Since childhood days, craftwork had followed Aparna around like a shadow. A resident of Munroe Thuruthu in Kollam, this extremely-talented girl would deeply involve in different craft forms with no formal training or prior experience. But her handiwork attracted her family and friends.
As she developed a passion for craft, she became an expert in making terracotta jewellery during her undergraduate days. Her friends, relatives and even college teachers brought some of her products. After initial success in the small circle, she then decided to sell her craftwork via social media platform under the brand name, Rudra.
Today, the 23-year-old young Aparna is on a new mission, as over a year and a half ago, she noticed a stack of glass bottles disposed near the banks of Ashtamudi Kayal (lake), near to her home.
“While these were definitely littered around the entire area, I’d noticed that most of these bottles were quite pretty. Whenever I passed this way, I would collect the bottles with the intention of upcycling them creatively. I started with simple drawings and later progressed to art techniques like decoupage as well as calligraphy,” she says in an exclusive interview with The Better India.
She transformed her ideas into a good end product. Yes, she turned these bottles into works of art. When the bottles started piling up in her backyard, she created a Facebook page only to sell them. Giving a catchy word for it, she chose a Malayalam word for bottle and which was when ‘Quppi’ venture started.
“It was encouraging as I began getting a lot of orders. While I was happy that everyone loved my products, what made me happier was the fact that the areas from where I was picking these discarded bottles were slowly becoming cleaner.
My efforts were successful in not only making the lakeside more beautiful but also in inspiring others. Seeing me in action, people across Kollam started collecting discarded bottles and would supply these to me for upcycling. Change was happening through one simple act!” says Aparna, who is pursuing her first year of B.Ed.
As she was extra-motivated in this initiative, Aparna took one step to intensity for community participation. On 17 March, she and her friends conducted a clean-up drive along Link Road near Kerala State Road Transport Corporation bus stand in the city.
“A lot of people joined us in this initiative, and by the end of it, we managed to collect about a truckload worth of bottles. They helped with not just the collection of the bottles but also cleaning these for my use later,” she adds.
This inspired her further to do something for the “World Water Day”, on 22 March.
“It is not just glass bottles that lie along the banks of Ashtamudi Kayal, but a plethora of other waste too. So many people are into craft these days and specially upcycling. The way I specialise in glass bottles, I was sure that there would be people who work with materials like plastic and other waste too. We could invite people to fish out for waste and ask them to upcycle these very materials on the spot. That’s how this drive was envisioned,” Aparna explains.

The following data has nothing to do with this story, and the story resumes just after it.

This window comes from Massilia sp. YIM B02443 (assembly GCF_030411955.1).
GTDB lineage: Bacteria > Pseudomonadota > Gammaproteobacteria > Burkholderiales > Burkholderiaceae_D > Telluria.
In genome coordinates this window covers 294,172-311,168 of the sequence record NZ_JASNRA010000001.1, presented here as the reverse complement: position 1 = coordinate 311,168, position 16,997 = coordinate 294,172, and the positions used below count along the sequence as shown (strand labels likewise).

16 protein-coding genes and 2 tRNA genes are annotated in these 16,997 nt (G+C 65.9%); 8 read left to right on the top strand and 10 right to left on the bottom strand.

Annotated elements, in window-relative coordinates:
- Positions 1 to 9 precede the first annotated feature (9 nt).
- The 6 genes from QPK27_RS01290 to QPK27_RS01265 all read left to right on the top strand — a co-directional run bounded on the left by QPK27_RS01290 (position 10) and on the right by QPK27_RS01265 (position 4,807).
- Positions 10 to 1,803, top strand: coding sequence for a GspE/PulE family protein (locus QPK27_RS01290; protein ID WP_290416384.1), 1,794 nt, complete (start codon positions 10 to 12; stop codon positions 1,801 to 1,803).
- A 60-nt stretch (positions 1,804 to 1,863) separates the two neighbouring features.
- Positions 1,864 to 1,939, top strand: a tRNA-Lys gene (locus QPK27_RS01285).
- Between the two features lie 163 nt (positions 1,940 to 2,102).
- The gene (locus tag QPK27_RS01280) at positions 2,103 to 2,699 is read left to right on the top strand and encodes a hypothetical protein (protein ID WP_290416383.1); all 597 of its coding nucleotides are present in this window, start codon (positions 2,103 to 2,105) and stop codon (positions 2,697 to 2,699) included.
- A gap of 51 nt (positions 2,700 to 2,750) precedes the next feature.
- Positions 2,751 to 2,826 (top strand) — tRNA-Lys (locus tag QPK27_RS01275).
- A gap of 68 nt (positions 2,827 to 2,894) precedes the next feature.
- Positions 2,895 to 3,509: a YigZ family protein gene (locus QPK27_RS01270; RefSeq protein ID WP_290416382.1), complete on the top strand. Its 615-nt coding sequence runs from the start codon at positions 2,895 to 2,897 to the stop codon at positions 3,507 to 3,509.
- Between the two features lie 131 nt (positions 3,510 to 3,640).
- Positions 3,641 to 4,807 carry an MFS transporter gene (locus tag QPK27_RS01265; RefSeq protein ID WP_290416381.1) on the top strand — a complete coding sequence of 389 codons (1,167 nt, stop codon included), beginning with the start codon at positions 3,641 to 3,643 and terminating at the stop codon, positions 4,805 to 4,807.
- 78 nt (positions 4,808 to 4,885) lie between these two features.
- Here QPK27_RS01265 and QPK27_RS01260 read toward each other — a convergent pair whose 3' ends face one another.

She circulated a simple post on the clean-up drive amongst her friends and close sources with a hope of good participation at DTPC’s Adventure Park.
Thanks to her small circle of friends who worked hard and also 100 others joined Aparna and her friends at the park on 22 March.
“We started at 11 am with a pep talk. There were students from engineering and fashion design colleges as well as kids under the Mathrubhumi Seed programme. In addition to that, teachers and authorities from the Health Department as well as school students joined us in our collection drive. By noon, the collection was complete, and we dispersed for lunch. We’d set up a small stall where I’d put kept art supplies that people could use. All of us wrapped up with our upcycled products by 4.30 in the evening,” she excitedly shares.
Aparna and her friends put out a stall near the KSRTC bus stand by 5 in the evening on the same day, and then sold all the products and received good profit.
“While my initiative was never profit-oriented, the returns from the sales had been really heartening. None of my drives has been powered by any sponsors or corporate backing. I do it purely out of a passion for craft and through that, for our environment,” Aparna shares.
“Like I go around collecting bottles, my mother, who works in the State Health Department, loves collecting pots and every time she steps out, she gets at least one home!” Aparna credits her mother.
“I used to volunteer there earlier and taught kids to elderly women different craft forms. Engaging them in art and craft is relaxing and rejuvenating for them. Now, I want them to work with them and help them to earn a living out of it,” she concludes.
(Originally published by The Better India)